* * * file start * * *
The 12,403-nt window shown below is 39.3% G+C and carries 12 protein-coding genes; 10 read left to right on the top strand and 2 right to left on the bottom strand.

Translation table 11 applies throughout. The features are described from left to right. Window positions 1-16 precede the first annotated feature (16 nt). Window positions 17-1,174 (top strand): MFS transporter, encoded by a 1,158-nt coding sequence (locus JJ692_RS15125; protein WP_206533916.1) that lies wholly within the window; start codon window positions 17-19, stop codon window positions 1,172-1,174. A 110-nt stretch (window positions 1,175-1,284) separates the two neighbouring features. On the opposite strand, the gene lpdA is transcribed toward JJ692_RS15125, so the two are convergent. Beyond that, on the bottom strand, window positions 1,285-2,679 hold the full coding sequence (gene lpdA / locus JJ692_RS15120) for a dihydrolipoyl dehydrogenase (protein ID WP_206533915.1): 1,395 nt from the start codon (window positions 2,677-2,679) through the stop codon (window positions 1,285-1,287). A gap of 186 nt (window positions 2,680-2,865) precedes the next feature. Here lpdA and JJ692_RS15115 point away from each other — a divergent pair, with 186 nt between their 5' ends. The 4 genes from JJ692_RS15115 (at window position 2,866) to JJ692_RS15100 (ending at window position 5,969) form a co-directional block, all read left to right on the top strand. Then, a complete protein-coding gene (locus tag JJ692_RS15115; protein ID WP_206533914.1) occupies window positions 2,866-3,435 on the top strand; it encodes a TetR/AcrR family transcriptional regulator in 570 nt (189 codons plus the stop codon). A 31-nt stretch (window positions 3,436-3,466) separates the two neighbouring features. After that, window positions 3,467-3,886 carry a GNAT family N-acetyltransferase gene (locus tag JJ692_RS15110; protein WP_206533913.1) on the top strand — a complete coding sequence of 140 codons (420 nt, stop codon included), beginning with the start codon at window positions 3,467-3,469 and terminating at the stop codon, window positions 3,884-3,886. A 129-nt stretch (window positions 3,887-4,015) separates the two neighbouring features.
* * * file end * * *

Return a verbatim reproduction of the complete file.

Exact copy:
The 12,403-nt window shown below is 39.3% G+C and carries 12 protein-coding genes; 10 read left to right on the top strand and 2 right to left on the bottom strand.

Translation table 11 applies throughout. The features are described from left to right. Window positions 1-16 precede the first annotated feature (16 nt). Window positions 17-1,174 (top strand): MFS transporter, encoded by a 1,158-nt coding sequence (locus JJ692_RS15125; protein WP_206533916.1) that lies wholly within the window; start codon window positions 17-19, stop codon window positions 1,172-1,174. A 110-nt stretch (window positions 1,175-1,284) separates the two neighbouring features. On the opposite strand, the gene lpdA is transcribed toward JJ692_RS15125, so the two are convergent. Beyond that, on the bottom strand, window positions 1,285-2,679 hold the full coding sequence (gene lpdA / locus JJ692_RS15120) for a dihydrolipoyl dehydrogenase (protein ID WP_206533915.1): 1,395 nt from the start codon (window positions 2,677-2,679) through the stop codon (window positions 1,285-1,287). A gap of 186 nt (window positions 2,680-2,865) precedes the next feature. Here lpdA and JJ692_RS15115 point away from each other — a divergent pair, with 186 nt between their 5' ends. The 4 genes from JJ692_RS15115 (at window position 2,866) to JJ692_RS15100 (ending at window position 5,969) form a co-directional block, all read left to right on the top strand. Then, a complete protein-coding gene (locus tag JJ692_RS15115; protein ID WP_206533914.1) occupies window positions 2,866-3,435 on the top strand; it encodes a TetR/AcrR family transcriptional regulator in 570 nt (189 codons plus the stop codon). A 31-nt stretch (window positions 3,436-3,466) separates the two neighbouring features. After that, window positions 3,467-3,886 carry a GNAT family N-acetyltransferase gene (locus tag JJ692_RS15110; protein WP_206533913.1) on the top strand — a complete coding sequence of 140 codons (420 nt, stop codon included), beginning with the start codon at window positions 3,467-3,469 and terminating at the stop codon, window positions 3,884-3,886. A 129-nt stretch (window positions 3,887-4,015) separates the two neighbouring features.